Jack & Suzy Welch
I get the feeling I am going to be asked to leave my job by the end of the year - things are not working out. The money is good and I would d like to stay as long as I can, but I wonder if I should jump before I'm pushed. Your advice? - Name Withheld, Toronto
Unless you think you can endure a slow spiral of anxiety and awkwardness - and you do not give a darn about making your co-workers twist and squirm along with you - get out now.
Otherwise brace yourself for the all-too-common organisational ordeal of being a "dead man walking." Should you need examples of how that plays out, take a look at the unfolding agonies of Roberto Gonzales, US Attorney General, and Paul Wolfowitz, president of the World Bank.
Like you, both men want to tough it out and stay as long as they can. Like you, they probably should not try. Dead men walking rarely get reprieves.
Now, we realize dead man walking is something of a grim term, but so is the experience, which in company situations, actually happens much more often to people in lower and middle management than at the top, as with Gonzales and Wolfowitz.
Regardless of where in the organisation it happens, however, the dynamic occurs when everyone senses a person is going to be fired, including the person himself, but the boss delays making it official.
Why? The reasons run the gamut from fear of legal action to lack of guts.
But most often, bosses stall because they want the organisation to see - and, figuratively speaking, sign off on - the necessity of the firing decision. Maybe that is cruel to the waiting "victim," but most bosses would rather be known as cautious than quick-triggered.
The result of that impulse can take a variety of dysfunctional forms. The most simple is when the dead man walking is a co-worker, in which case an office can slowly but surely become subsumed with shared embarrassment and discomfort.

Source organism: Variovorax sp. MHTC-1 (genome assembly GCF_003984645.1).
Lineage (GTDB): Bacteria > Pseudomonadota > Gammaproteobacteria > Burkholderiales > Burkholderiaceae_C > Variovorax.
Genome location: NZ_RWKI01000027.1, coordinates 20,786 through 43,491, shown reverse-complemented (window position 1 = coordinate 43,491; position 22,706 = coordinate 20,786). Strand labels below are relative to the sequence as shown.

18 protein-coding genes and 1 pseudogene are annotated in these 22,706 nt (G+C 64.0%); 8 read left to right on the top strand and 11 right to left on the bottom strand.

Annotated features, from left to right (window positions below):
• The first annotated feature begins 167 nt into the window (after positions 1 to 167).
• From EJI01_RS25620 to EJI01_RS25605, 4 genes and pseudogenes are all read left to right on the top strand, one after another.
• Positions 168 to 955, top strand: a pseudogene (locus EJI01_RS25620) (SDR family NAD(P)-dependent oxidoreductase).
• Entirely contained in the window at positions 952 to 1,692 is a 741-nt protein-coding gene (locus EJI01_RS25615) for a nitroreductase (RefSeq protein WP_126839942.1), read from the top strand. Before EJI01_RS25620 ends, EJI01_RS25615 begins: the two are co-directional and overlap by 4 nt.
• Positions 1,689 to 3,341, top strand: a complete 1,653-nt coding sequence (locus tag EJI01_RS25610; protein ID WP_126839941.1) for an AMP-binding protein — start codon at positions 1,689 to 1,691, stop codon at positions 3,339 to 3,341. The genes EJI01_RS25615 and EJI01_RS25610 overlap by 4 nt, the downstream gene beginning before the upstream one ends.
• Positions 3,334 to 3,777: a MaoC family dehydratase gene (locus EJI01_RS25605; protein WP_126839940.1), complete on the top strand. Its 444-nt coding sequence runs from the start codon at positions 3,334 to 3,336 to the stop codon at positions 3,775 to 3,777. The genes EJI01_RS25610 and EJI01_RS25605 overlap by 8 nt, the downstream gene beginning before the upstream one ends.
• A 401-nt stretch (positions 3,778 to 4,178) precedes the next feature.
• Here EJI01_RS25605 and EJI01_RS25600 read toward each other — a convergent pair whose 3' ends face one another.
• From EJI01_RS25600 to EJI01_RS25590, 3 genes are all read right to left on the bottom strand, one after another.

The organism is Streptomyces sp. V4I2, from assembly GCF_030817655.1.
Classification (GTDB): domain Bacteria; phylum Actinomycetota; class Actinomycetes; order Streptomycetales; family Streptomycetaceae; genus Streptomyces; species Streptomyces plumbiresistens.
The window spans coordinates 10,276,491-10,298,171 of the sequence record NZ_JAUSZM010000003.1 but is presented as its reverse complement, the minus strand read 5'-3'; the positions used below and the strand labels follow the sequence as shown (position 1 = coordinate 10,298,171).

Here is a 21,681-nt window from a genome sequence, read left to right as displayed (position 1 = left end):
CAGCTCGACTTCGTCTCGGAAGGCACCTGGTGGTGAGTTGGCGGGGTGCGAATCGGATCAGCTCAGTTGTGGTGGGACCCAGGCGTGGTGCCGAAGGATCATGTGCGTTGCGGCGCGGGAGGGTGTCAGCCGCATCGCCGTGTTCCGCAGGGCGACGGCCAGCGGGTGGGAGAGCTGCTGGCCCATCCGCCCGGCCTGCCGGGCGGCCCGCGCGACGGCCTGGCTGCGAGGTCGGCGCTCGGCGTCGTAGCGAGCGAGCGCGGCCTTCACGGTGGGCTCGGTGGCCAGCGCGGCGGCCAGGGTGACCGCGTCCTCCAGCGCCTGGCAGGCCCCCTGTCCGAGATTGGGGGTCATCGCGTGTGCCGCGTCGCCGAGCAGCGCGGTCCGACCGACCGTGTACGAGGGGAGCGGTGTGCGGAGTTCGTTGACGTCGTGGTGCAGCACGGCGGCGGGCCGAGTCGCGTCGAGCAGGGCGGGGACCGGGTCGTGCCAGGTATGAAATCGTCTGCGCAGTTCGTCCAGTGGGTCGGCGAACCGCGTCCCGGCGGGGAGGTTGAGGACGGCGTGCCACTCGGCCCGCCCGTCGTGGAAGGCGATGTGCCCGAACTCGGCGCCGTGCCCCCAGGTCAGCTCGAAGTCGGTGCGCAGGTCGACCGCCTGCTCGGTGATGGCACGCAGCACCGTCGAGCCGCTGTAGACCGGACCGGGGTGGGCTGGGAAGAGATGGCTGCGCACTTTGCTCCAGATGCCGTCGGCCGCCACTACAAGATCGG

But if the dead man happens to be a boss, the most typical response is paralysis, as people wait to see where the chips will fall and how they will be rearranged.
Alternatively, a dead boss walking can give rise to frantic maneuvering. After all, people may care about the individual on his way to the gallows - they may even vehemently oppose his fate - but self-preservation is a compelling human instinct.
At any rate, whether there be awkwardness, paralysis or politicking, you are talking about environments of diminished productivity. You can only imagine how much - or rather how little - meaningful work is getting done right now at the US Attorney's office and at World Bank headquarters.
If the organisational toll of dead man walking is bad, it is obviously worse for the "man" himself.
Dead men walking
Both Gonzales and Wolfowitz are certainly noticing that "friends" are suddenly unable to make eye contact or return phone calls. They are seeing once-loyal lieutenants claiming neutrality, while surreptitiously pledging their allegiance elsewhere.
They are watching their relevance slip away, along with their hopes and dreams of making an impact. Like every dead man walking, they are discovering that jumping might have its merits. The outcome may be the same, but it is faster and hurts less. Let us be clear: We are not taking a stand on the merits of either the Gonzales or Wolfowitz case.
Both are more about politics than substance. But we will say that both men committed classic managerial mistakes that, not surprisingly, landed them in their Dead Man Walking binds.
Finding himself in the middle of a public relations conflagration about the firings of eight assistant attorneys, Gonzales tried to minimize and contain, rather than get out in front with full disclosure.
His too-typical crisis management behaviour of dodging and weaving gave others the chance to define him - and his opponents (and those of the President Bush) gladly took the opportunity and ran with it.
As for Wolfowitz - he took the top job at the World Bank with a clear change mandate. That kind of pronouncement invariably breeds resistance.
At the World Bank, an entrenched bureaucracy, it bred an insurgency, and Wolfowitz's relationship with his companion conveniently provided the ammunition for its soliders-in-waiting. Of course, Wolfowitz might have handled his companion's promotion with perfect ethics. It does not matter.
His circumstances, like those surrounding Gonzales, do not seem to suggest an 11th-hour stay.
Your case, of course, does not seem nearly as dire, nor is the entire world watching. But we would still give you the same advice. Go now before you and your company enter an ugly downward spiral.
You will, most understandably, miss the pay checks you would have earned. But in the long run, your dignity, and your act of organisational sacrifice, will be worth more.
Jack and Suzy Welch are the authors of the international best-seller "Winning." You can e-mail them questions at Winning(at)nytimes.com. Please include your name, occupation, city and country